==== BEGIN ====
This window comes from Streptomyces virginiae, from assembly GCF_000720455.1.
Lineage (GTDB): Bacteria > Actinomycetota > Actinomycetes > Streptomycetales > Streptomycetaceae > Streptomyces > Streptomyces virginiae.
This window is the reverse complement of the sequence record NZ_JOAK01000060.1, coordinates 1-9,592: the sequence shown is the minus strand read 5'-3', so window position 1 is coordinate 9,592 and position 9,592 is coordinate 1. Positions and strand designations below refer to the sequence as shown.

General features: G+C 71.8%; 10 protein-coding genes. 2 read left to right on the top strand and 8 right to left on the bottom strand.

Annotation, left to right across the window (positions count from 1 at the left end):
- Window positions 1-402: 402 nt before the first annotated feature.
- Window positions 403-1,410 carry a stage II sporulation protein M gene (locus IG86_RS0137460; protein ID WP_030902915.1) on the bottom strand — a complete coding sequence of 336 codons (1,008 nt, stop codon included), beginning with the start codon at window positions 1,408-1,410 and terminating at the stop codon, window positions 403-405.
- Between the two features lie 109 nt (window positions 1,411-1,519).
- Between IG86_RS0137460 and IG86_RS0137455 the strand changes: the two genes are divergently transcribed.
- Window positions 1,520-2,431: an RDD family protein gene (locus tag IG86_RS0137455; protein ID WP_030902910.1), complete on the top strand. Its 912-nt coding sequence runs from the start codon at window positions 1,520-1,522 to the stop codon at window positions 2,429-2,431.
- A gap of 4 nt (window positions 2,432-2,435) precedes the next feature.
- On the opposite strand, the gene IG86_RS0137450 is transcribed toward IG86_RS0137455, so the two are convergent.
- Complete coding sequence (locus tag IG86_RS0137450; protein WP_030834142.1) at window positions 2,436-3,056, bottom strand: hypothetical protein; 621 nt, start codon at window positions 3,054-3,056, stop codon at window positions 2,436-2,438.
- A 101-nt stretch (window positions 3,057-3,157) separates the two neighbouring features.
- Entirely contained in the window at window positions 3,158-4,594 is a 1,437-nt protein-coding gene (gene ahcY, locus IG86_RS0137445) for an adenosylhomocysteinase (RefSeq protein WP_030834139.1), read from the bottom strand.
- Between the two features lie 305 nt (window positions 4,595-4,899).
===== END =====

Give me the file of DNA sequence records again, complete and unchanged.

This window comes from Streptomyces virginiae, from assembly GCF_000720455.1.
Lineage (GTDB): Bacteria > Actinomycetota > Actinomycetes > Streptomycetales > Streptomycetaceae > Streptomyces > Streptomyces virginiae.
This window is the reverse complement of the sequence record NZ_JOAK01000060.1, coordinates 1-9,592: the sequence shown is the minus strand read 5'-3', so window position 1 is coordinate 9,592 and position 9,592 is coordinate 1. Positions and strand designations below refer to the sequence as shown.

General features: G+C 71.8%; 10 protein-coding genes. 2 read left to right on the top strand and 8 right to left on the bottom strand.

Annotation, left to right across the window (positions count from 1 at the left end):
- Window positions 1-402: 402 nt before the first annotated feature.
- Window positions 403-1,410 carry a stage II sporulation protein M gene (locus IG86_RS0137460; protein ID WP_030902915.1) on the bottom strand — a complete coding sequence of 336 codons (1,008 nt, stop codon included), beginning with the start codon at window positions 1,408-1,410 and terminating at the stop codon, window positions 403-405.
- Between the two features lie 109 nt (window positions 1,411-1,519).
- Between IG86_RS0137460 and IG86_RS0137455 the strand changes: the two genes are divergently transcribed.
- Window positions 1,520-2,431: an RDD family protein gene (locus tag IG86_RS0137455; protein ID WP_030902910.1), complete on the top strand. Its 912-nt coding sequence runs from the start codon at window positions 1,520-1,522 to the stop codon at window positions 2,429-2,431.
- A gap of 4 nt (window positions 2,432-2,435) precedes the next feature.
- On the opposite strand, the gene IG86_RS0137450 is transcribed toward IG86_RS0137455, so the two are convergent.
- Complete coding sequence (locus tag IG86_RS0137450; protein WP_030834142.1) at window positions 2,436-3,056, bottom strand: hypothetical protein; 621 nt, start codon at window positions 3,054-3,056, stop codon at window positions 2,436-2,438.
- A 101-nt stretch (window positions 3,057-3,157) separates the two neighbouring features.
- Entirely contained in the window at window positions 3,158-4,594 is a 1,437-nt protein-coding gene (gene ahcY, locus IG86_RS0137445) for an adenosylhomocysteinase (RefSeq protein WP_030834139.1), read from the bottom strand.
- Between the two features lie 305 nt (window positions 4,595-4,899).